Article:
People are pointing to an under-the-radar move from ESPN 5 months ago as an example of political hypocrisy -- but it misses a key point

After ESPN “SportsCenter” anchor Jemele Hill tweeted that President Donald Trump is a “white supremacist” and was admonished by the network, many conservative critics wondered why she had not been punished more severely.

Some pointed to Curt Schilling’s firing from ESPN in 2016 after he shared several controversial, right-leaning memes on social media as an example of the network’s left-leaning tendencies.

Others pointed to “SportsCenter” anchor Linda Cohn’s comments about ESPN in April as proof of ESPN’s alleged political hypocrisy.

In April, Cohn appeared on WABC Radio’s “The Bernie and Sid Show” and said she thought ESPN had lost some of its base by becoming too political.

“You’re right. That is definitely a percentage of it. I don’t know how big a percentage. But if anyone wants to ignore that fact, they’re blind. That’s what I meant about the core group that made ESPN so successful. […]

“I felt that the old-school viewers were put in a corner. And not appreciated with all these other changes.”

On Thursday, Clay Travis of Outkick the Coverage and Ben Koo of Awful Announcing reported that following the comments, ESPN punished Cohn and told her not to come into the office. Koo reported it was a day off, while Travis reported it was a suspension.

A source familiar with the matter confirmed to Business Insider that Cohn did in fact meet with ESPN president John Skipper following the comments. The source said Skipper told Cohn to take a day off for the comments, though it was not an official suspension.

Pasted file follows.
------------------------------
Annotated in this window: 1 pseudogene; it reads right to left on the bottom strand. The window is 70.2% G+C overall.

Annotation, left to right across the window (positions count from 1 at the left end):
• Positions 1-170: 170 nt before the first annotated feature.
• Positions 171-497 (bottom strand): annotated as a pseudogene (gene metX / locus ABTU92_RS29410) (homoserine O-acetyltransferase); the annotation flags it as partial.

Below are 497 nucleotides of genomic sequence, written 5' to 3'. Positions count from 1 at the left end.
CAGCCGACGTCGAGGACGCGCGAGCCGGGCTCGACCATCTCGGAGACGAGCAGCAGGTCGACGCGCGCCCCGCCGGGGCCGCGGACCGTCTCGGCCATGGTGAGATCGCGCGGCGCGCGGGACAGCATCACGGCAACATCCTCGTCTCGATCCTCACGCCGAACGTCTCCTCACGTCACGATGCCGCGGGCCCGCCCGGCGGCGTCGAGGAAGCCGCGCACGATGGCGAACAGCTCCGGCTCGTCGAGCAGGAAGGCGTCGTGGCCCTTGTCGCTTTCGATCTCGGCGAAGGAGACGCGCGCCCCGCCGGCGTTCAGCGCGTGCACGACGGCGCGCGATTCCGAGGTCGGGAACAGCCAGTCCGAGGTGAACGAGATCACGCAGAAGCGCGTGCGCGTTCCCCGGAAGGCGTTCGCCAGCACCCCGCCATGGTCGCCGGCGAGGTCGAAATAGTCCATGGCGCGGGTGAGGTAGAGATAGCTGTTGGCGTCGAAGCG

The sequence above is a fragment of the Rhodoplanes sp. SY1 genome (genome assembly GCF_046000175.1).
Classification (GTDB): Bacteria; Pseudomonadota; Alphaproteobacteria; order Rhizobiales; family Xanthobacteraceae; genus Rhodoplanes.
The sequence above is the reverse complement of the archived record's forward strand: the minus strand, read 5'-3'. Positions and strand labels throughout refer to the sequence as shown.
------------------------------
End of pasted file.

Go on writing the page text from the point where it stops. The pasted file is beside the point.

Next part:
When news of Cohn’s punishment emerged this week, many critics felt it was proof that ESPN leans left. They argued that Hill was merely slapped on the wrist while Cohn was “suspended” and Schilling was fired.

None of the incidents are apples-to-apples comparisons, but the same source said Cohn’s punishment had less to do with politics than public appearance, as ESPN wants employees not involved in the day-to-day business side of things to avoid publicly speculating on its business decisions. When someone like Cohn puts it out there, the source said, people are listening.

Hill, on the other hand, expressed a personal opinion that ESPN did not want to reflect the network.

Cohn did not respond to a request for comment.

As Business Insider sports editor Cork Gaines wrote on Wednesday, the key difference between the punishments for Hill and Schilling punishments was that Schilling had crossed the proverbial line several times. Schilling had been “made aware” of what types of content crossed the line and still crossed it.

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